I'm tempted to believe that in a lot cases twiddling with the GC settings is dealing with the symptoms of the issue and not the source of the problem.  We had a case in the past where the GC limit was bumped up on a server to avoid OOMEs but when that was done, the GC didn't run very often.  Because DB connections were not being closed properly, connections were only returned to the pool when the objects using them were GC'd.  So increasing the max heap resulted in connection leaks.   It's much better to solve the root causes IMO.

    I'm sure there are many legitimate needs for GC tweaks are needed so no flames please.

  5. Good Summary[ Go to top ]

    I totally agree with you on that point. I guess I wasnt clear with my last statement. I didnt mean just pumping up the memory - because it doesnt solve the problem as you said. I was more talking about fine tuning different Memory and GC settings such as the size of the heap generations or certain settings that affect the strategy of the GC. We optimized GC and Memory settings based on the memory profile of our applications. If you are dealing with a certain amount of short living objects you may want to give the eden space enough size to avoid some of these objects of being promoted to higher generations. There are quite a few settings that are interesting to explore.

  6. Good Summary[ Go to top ]

    I totally agree with you on that point. I guess I wasnt clear with my last statement. I didnt mean just pumping up the memory - because it doesnt solve the problem as you said. I was more talking about fine tuning different Memory and GC settings such as the size of the heap generations or certain settings that affect the strategy of the GC. We optimized GC and Memory settings based on the memory profile of our applications. If you are dealing with a certain amount of short living objects you may want to give the eden space enough size to avoid some of these objects of being promoted to higher generations. There are quite a few settings that are interesting to explore.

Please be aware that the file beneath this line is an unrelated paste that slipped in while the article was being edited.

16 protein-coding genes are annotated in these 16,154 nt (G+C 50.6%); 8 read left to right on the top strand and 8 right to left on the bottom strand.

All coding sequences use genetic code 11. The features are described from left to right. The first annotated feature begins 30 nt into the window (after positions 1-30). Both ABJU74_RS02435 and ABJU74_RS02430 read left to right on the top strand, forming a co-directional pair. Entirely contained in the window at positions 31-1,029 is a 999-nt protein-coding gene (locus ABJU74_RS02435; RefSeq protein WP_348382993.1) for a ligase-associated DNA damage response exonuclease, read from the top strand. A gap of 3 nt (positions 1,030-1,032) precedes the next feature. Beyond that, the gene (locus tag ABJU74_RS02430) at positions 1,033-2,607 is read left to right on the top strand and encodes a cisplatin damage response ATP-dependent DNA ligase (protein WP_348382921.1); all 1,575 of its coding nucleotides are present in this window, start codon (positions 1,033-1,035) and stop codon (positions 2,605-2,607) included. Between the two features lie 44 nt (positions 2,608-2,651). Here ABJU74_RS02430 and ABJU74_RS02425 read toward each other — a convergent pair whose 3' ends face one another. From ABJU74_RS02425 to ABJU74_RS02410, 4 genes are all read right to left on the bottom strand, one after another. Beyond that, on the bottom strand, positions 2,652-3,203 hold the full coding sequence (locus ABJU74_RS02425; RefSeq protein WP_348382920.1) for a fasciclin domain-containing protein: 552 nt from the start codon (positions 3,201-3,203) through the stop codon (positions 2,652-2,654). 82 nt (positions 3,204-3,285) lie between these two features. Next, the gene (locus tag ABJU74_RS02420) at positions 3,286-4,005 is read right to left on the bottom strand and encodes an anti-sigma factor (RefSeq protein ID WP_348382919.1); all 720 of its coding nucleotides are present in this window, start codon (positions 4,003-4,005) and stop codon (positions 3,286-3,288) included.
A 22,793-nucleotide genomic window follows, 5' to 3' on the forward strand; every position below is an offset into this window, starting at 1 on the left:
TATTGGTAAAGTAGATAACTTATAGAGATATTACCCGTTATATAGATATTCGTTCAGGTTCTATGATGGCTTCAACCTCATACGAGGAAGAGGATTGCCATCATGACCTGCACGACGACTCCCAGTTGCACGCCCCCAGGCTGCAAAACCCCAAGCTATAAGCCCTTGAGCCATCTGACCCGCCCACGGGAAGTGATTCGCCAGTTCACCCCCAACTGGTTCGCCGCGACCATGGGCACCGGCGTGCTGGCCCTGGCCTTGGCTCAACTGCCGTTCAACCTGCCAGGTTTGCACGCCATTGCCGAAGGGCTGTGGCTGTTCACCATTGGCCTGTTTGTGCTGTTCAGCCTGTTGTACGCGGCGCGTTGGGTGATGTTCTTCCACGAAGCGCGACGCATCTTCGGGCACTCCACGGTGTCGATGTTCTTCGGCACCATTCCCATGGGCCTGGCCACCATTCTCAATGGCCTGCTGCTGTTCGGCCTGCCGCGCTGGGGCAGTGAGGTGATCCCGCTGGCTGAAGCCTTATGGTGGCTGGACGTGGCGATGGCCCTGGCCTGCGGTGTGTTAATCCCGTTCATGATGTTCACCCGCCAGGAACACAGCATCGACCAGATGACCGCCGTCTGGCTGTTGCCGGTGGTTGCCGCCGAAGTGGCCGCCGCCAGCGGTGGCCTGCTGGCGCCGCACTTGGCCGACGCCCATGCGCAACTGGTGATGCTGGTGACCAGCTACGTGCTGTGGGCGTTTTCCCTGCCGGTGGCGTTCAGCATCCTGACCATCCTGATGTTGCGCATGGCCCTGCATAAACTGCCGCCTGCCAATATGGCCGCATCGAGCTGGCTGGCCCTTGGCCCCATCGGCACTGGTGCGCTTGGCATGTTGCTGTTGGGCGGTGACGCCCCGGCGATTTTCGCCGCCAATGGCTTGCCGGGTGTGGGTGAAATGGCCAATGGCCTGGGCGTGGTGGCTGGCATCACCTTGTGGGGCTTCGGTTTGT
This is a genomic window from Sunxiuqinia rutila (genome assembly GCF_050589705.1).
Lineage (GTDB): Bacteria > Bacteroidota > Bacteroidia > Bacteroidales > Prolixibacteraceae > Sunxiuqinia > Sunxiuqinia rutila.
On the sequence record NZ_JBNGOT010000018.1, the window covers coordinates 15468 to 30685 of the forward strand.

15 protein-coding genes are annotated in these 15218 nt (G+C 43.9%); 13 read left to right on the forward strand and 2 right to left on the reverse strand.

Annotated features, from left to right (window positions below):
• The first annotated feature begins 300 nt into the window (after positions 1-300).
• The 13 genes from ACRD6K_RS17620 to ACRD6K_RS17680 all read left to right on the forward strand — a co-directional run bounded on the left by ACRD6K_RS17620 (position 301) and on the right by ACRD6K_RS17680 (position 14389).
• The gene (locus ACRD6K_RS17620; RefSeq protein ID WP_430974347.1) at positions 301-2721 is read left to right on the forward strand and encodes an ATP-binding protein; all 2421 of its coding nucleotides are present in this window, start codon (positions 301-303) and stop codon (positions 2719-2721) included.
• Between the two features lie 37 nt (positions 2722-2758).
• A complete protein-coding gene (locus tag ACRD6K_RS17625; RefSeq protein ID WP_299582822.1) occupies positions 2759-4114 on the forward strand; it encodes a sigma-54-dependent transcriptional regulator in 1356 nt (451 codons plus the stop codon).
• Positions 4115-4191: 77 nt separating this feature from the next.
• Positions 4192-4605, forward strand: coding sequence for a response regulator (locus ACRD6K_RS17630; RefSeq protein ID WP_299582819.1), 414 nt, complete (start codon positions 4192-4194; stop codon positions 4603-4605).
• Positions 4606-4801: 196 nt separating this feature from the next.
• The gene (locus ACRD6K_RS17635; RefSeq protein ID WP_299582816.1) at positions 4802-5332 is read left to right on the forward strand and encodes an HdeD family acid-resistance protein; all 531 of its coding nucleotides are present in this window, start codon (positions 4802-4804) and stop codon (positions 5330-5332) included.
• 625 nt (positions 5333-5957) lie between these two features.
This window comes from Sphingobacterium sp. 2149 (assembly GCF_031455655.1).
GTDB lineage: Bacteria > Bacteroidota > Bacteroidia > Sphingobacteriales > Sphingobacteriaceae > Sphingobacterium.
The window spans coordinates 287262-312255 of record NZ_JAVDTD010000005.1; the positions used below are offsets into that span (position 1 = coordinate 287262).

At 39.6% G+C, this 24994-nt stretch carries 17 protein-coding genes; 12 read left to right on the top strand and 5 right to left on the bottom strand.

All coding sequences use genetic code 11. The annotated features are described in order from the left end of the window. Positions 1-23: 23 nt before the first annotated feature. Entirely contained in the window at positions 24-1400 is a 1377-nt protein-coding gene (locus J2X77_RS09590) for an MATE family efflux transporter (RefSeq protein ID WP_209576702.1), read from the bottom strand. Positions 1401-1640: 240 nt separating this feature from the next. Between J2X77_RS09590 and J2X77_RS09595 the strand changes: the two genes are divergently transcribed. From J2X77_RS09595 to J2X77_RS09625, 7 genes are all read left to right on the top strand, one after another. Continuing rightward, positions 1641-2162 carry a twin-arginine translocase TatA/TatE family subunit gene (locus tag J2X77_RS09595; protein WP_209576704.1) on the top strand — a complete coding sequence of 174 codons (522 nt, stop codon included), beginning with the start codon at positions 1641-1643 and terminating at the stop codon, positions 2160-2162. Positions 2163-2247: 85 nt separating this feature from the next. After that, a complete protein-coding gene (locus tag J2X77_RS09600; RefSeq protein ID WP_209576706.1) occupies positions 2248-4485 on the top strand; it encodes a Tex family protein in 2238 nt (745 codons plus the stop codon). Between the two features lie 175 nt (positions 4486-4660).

Sorry, I understand what you mean.  I just haven't had to do much of this.  The standard settings have usually been fine for my needs so it seems unecessary to me.  I don't mean to say this is really the case.  It's just my experience.  It's also something that isn't normally my area of responsibility so I try not to butt my nose in.  There may be more of this going on with the applications I deal with than I realize.

    Actually, I have messed around with using concurrent GC so I'm full of it.

  7. Good Summary[ Go to top ]

    Sorry to be more clear, I'm usually taking something that executes in say 100 seconds and modifying the code so it runs in around 1 or taking something that uses a heap of 2 gigs and getting it down to hundreds of K with the kinds of changes I mentioned above.  After that, an additional 50% speed up usually isn't even worth bothering over.  I wish I had more opportunity to work on things where squeezing out every last millisecond really mattered.